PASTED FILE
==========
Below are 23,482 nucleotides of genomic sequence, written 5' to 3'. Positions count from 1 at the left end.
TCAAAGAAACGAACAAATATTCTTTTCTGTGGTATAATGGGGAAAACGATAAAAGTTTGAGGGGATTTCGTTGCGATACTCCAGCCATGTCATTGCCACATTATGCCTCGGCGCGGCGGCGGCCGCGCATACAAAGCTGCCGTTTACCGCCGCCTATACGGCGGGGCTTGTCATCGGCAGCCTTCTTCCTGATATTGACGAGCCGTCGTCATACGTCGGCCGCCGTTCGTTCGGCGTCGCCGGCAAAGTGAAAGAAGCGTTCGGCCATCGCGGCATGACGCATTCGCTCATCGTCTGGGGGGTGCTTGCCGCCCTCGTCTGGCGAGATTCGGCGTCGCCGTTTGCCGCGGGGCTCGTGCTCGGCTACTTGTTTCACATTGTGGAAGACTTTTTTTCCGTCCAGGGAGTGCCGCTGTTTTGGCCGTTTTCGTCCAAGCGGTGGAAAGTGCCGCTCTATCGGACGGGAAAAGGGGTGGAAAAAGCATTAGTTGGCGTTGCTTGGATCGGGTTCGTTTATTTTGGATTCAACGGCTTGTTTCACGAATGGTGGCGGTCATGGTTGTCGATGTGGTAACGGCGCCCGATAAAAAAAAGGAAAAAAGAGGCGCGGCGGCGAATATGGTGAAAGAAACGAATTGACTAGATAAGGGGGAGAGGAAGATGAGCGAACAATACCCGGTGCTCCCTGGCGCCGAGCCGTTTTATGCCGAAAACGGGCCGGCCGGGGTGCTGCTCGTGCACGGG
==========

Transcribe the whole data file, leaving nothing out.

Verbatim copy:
Below are 23,482 nucleotides of genomic sequence, written 5' to 3'. Positions count from 1 at the left end.
TCAAAGAAACGAACAAATATTCTTTTCTGTGGTATAATGGGGAAAACGATAAAAGTTTGAGGGGATTTCGTTGCGATACTCCAGCCATGTCATTGCCACATTATGCCTCGGCGCGGCGGCGGCCGCGCATACAAAGCTGCCGTTTACCGCCGCCTATACGGCGGGGCTTGTCATCGGCAGCCTTCTTCCTGATATTGACGAGCCGTCGTCATACGTCGGCCGCCGTTCGTTCGGCGTCGCCGGCAAAGTGAAAGAAGCGTTCGGCCATCGCGGCATGACGCATTCGCTCATCGTCTGGGGGGTGCTTGCCGCCCTCGTCTGGCGAGATTCGGCGTCGCCGTTTGCCGCGGGGCTCGTGCTCGGCTACTTGTTTCACATTGTGGAAGACTTTTTTTCCGTCCAGGGAGTGCCGCTGTTTTGGCCGTTTTCGTCCAAGCGGTGGAAAGTGCCGCTCTATCGGACGGGAAAAGGGGTGGAAAAAGCATTAGTTGGCGTTGCTTGGATCGGGTTCGTTTATTTTGGATTCAACGGCTTGTTTCACGAATGGTGGCGGTCATGGTTGTCGATGTGGTAACGGCGCCCGATAAAAAAAAGGAAAAAAGAGGCGCGGCGGCGAATATGGTGAAAGAAACGAATTGACTAGATAAGGGGGAGAGGAAGATGAGCGAACAATACCCGGTGCTCCCTGGCGCCGAGCCGTTTTATGCCGAAAACGGGCCGGCCGGGGTGCTGCTCGTGCACGGG